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Opinion

Russian listing rules look too onerous

A compulsory minimum free float for banks listing in Russia is illogical, hard to police and might not be in investors’ best interests.

Russia’s central bank is to encourage the country’s financial institutions to contemplate IPOs. It has unveiled proposals aimed first at boosting their capitalization and then persuading them to list their stock – presumably on a domestic exchange. That, certainly, is what the Russian financial regulator, the Federal Financial Markets Service, is advocating for all companies that are contemplating a listing.

Among the measures outlined is a proposal that the central bank should allow small stakes of less than 1% to be traded freely – without its permission. In addition, for trading of stakes between 1% and 10%, the central bank will only need to be notified, rather than asked for permission, as is presently the case.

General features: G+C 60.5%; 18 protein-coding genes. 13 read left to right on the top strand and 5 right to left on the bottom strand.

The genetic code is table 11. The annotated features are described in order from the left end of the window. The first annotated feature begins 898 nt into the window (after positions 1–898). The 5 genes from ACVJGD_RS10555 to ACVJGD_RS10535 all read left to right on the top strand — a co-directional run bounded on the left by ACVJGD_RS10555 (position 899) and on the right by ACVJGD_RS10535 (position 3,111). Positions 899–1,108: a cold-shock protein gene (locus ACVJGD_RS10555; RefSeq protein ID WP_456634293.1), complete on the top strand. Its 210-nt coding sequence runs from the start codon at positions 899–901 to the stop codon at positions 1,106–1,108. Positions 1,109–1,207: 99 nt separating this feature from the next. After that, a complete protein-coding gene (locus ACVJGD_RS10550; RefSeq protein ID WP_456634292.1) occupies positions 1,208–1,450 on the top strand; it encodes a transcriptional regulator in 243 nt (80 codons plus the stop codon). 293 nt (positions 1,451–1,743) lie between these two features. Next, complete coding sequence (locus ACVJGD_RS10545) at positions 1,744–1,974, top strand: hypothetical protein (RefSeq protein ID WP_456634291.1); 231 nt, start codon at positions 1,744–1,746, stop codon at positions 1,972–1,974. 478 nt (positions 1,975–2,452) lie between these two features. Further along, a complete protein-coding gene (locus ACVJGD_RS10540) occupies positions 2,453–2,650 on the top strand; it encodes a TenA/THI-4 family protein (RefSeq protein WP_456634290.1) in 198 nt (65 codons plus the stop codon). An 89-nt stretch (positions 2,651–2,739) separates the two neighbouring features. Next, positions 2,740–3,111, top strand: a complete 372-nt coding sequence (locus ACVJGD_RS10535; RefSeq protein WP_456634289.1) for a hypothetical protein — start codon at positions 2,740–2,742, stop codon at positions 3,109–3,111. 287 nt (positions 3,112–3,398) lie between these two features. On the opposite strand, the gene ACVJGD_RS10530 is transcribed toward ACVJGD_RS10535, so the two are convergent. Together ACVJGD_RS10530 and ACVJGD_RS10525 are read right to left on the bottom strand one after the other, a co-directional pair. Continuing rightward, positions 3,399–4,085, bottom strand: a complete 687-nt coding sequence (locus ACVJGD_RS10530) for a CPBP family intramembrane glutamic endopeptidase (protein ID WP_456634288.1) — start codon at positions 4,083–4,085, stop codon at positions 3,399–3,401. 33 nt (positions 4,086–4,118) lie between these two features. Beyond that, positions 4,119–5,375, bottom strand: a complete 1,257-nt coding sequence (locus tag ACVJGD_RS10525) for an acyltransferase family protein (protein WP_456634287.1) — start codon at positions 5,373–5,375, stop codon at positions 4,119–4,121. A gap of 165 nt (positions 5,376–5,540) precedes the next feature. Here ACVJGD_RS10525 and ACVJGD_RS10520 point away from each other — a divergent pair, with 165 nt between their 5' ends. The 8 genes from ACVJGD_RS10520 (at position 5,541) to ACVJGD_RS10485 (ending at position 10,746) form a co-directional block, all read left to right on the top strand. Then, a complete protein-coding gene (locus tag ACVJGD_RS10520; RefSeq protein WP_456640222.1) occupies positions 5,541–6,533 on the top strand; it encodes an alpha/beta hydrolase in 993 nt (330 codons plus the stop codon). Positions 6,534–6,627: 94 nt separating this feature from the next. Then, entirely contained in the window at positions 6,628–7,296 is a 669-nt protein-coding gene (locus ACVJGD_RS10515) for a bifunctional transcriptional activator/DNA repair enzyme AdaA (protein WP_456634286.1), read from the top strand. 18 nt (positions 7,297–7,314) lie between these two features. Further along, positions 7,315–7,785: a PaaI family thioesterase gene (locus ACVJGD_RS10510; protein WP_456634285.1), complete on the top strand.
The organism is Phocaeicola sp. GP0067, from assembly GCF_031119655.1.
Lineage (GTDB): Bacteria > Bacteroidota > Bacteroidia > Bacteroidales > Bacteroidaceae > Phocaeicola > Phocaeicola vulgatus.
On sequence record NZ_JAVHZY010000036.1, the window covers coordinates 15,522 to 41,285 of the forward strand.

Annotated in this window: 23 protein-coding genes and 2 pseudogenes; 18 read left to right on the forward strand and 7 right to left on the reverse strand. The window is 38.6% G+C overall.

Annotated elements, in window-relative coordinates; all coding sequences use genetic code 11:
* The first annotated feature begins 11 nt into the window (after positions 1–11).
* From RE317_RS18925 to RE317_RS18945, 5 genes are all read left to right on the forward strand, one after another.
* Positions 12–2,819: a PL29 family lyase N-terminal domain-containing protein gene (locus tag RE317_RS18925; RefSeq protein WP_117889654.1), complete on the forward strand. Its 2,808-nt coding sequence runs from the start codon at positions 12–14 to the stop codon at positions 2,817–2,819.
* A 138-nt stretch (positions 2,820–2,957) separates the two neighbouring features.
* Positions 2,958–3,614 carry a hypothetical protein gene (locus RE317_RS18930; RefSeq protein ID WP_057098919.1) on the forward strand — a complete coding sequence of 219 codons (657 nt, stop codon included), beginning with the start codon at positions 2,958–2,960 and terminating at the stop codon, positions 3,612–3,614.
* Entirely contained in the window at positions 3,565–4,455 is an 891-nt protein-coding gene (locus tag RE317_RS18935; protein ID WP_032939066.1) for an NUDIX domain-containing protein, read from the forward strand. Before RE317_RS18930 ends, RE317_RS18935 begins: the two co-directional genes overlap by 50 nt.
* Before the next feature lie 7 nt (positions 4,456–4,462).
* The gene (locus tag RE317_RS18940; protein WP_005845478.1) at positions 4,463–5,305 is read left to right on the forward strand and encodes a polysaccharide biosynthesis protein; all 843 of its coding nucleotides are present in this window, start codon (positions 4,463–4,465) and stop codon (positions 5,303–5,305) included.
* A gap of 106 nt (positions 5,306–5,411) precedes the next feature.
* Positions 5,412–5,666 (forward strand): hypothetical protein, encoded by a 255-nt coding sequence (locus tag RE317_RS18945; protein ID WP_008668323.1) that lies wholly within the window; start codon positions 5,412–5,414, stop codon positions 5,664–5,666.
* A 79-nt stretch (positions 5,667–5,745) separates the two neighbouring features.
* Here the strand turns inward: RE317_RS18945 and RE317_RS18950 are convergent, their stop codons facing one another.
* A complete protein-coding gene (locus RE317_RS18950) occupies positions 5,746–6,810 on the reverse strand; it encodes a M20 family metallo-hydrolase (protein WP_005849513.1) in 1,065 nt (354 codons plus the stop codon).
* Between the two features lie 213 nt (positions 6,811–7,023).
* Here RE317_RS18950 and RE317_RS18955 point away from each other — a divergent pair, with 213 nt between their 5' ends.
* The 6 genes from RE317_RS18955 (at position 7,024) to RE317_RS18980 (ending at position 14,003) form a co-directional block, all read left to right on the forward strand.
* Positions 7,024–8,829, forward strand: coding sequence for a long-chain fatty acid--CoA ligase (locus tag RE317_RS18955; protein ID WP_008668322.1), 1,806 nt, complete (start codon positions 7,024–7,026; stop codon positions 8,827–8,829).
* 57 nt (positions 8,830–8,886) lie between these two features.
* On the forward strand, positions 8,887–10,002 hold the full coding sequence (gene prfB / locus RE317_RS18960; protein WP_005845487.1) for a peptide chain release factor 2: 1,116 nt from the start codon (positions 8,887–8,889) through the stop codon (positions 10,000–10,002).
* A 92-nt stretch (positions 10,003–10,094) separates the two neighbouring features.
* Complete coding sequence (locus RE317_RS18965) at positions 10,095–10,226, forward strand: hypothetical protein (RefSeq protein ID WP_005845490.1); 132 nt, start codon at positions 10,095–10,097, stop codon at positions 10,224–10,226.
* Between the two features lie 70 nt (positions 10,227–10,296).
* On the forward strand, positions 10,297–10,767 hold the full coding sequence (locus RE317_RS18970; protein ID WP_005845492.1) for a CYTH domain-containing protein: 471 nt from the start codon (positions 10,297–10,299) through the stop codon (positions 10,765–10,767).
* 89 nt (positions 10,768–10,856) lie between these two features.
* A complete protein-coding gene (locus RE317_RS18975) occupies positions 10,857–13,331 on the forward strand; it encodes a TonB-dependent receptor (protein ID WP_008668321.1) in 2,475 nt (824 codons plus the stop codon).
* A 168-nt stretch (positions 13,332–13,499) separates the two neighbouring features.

A third proposal is that all banks with a capitalization of more than R2.5 billion ($90 million), will be obliged to maintain a free float of at least 10% on Russian exchanges.

There are several problems with this plan. First, although investors might be willing to buy some of what could be called blue-chip names from the banking sector, such as Vneshtorgbank and Gazprombank, it is hard to see that any investors have such short memories that they have forgotten the historically parlous state of the banking sector in Russia more generally.

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